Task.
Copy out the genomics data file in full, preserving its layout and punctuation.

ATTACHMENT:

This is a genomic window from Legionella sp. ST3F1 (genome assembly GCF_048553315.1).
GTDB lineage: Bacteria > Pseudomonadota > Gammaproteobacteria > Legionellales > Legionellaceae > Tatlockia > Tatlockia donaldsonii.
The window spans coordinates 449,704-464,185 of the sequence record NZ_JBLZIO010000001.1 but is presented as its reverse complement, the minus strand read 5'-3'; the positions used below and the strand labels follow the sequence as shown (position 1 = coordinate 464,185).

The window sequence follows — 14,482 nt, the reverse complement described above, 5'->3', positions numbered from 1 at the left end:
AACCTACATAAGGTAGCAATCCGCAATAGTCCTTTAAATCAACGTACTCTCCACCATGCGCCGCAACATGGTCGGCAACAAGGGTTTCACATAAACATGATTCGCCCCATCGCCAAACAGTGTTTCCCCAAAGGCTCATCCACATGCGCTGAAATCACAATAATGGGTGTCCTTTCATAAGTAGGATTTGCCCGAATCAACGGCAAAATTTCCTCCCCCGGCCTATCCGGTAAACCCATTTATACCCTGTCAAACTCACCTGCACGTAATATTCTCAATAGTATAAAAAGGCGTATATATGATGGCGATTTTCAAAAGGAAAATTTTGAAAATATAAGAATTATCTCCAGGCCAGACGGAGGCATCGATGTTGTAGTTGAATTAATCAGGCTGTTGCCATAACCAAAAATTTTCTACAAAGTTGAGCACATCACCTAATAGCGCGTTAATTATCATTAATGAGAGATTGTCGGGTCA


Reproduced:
This is a genomic window from Legionella sp. ST3F1 (genome assembly GCF_048553315.1).
GTDB lineage: Bacteria > Pseudomonadota > Gammaproteobacteria > Legionellales > Legionellaceae > Tatlockia > Tatlockia donaldsonii.
The window spans coordinates 449,704-464,185 of the sequence record NZ_JBLZIO010000001.1 but is presented as its reverse complement, the minus strand read 5'-3'; the positions used below and the strand labels follow the sequence as shown (position 1 = coordinate 464,185).

The window sequence follows — 14,482 nt, the reverse complement described above, 5'->3', positions numbered from 1 at the left end:
AACCTACATAAGGTAGCAATCCGCAATAGTCCTTTAAATCAACGTACTCTCCACCATGCGCCGCAACATGGTCGGCAACAAGGGTTTCACATAAACATGATTCGCCCCATCGCCAAACAGTGTTTCCCCAAAGGCTCATCCACATGCGCTGAAATCACAATAATGGGTGTCCTTTCATAAGTAGGATTTGCCCGAATCAACGGCAAAATTTCCTCCCCCGGCCTATCCGGTAAACCCATTTATACCCTGTCAAACTCACCTGCACGTAATATTCTCAATAGTATAAAAAGGCGTATATATGATGGCGATTTTCAAAAGGAAAATTTTGAAAATATAAGAATTATCTCCAGGCCAGACGGAGGCATCGATGTTGTAGTTGAATTAATCAGGCTGTTGCCATAACCAAAAATTTTCTACAAAGTTGAGCACATCACCTAATAGCGCGTTAATTATCATTAATGAGAGATTGTCGGGTCA